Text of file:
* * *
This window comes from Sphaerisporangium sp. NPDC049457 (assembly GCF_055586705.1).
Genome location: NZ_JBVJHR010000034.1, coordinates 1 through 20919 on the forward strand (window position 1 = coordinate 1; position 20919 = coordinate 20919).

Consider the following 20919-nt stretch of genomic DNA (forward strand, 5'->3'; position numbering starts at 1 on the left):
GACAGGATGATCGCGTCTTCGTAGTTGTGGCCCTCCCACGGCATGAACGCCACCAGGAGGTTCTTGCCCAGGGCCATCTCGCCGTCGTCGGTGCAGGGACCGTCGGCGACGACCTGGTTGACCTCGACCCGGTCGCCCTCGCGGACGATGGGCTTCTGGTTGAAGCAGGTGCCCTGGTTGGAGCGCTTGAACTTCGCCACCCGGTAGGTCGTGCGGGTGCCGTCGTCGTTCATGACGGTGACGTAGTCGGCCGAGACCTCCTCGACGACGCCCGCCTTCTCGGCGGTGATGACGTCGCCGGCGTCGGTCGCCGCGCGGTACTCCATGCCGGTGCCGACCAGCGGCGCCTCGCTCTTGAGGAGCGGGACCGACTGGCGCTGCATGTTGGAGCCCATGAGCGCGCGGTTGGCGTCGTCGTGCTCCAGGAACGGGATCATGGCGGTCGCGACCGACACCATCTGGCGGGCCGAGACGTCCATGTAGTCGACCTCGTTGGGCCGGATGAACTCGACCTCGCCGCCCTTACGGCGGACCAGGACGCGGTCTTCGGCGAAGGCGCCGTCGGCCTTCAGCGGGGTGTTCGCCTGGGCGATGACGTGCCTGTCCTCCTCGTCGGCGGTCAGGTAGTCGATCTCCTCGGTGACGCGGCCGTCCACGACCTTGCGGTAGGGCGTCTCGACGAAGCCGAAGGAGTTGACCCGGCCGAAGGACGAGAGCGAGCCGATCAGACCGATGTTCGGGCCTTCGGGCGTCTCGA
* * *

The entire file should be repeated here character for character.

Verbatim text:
This window comes from Sphaerisporangium sp. NPDC049457 (assembly GCF_055586705.1).
Genome location: NZ_JBVJHR010000034.1, coordinates 1 through 20919 on the forward strand (window position 1 = coordinate 1; position 20919 = coordinate 20919).

Consider the following 20919-nt stretch of genomic DNA (forward strand, 5'->3'; position numbering starts at 1 on the left):
GACAGGATGATCGCGTCTTCGTAGTTGTGGCCCTCCCACGGCATGAACGCCACCAGGAGGTTCTTGCCCAGGGCCATCTCGCCGTCGTCGGTGCAGGGACCGTCGGCGACGACCTGGTTGACCTCGACCCGGTCGCCCTCGCGGACGATGGGCTTCTGGTTGAAGCAGGTGCCCTGGTTGGAGCGCTTGAACTTCGCCACCCGGTAGGTCGTGCGGGTGCCGTCGTCGTTCATGACGGTGACGTAGTCGGCCGAGACCTCCTCGACGACGCCCGCCTTCTCGGCGGTGATGACGTCGCCGGCGTCGGTCGCCGCGCGGTACTCCATGCCGGTGCCGACCAGCGGCGCCTCGCTCTTGAGGAGCGGGACCGACTGGCGCTGCATGTTGGAGCCCATGAGCGCGCGGTTGGCGTCGTCGTGCTCCAGGAACGGGATCATGGCGGTCGCGACCGACACCATCTGGCGGGCCGAGACGTCCATGTAGTCGACCTCGTTGGGCCGGATGAACTCGACCTCGCCGCCCTTACGGCGGACCAGGACGCGGTCTTCGGCGAAGGCGCCGTCGGCCTTCAGCGGGGTGTTCGCCTGGGCGATGACGTGCCTGTCCTCCTCGTCGGCGGTCAGGTAGTCGATCTCCTCGGTGACGCGGCCGTCCACGACCTTGCGGTAGGGCGTCTCGACGAAGCCGAAGGAGTTGACCCGGCCGAAGGACGAGAGCGAGCCGATCAGACCGATGTTCGGGCCTTCGGGCGTCTCGA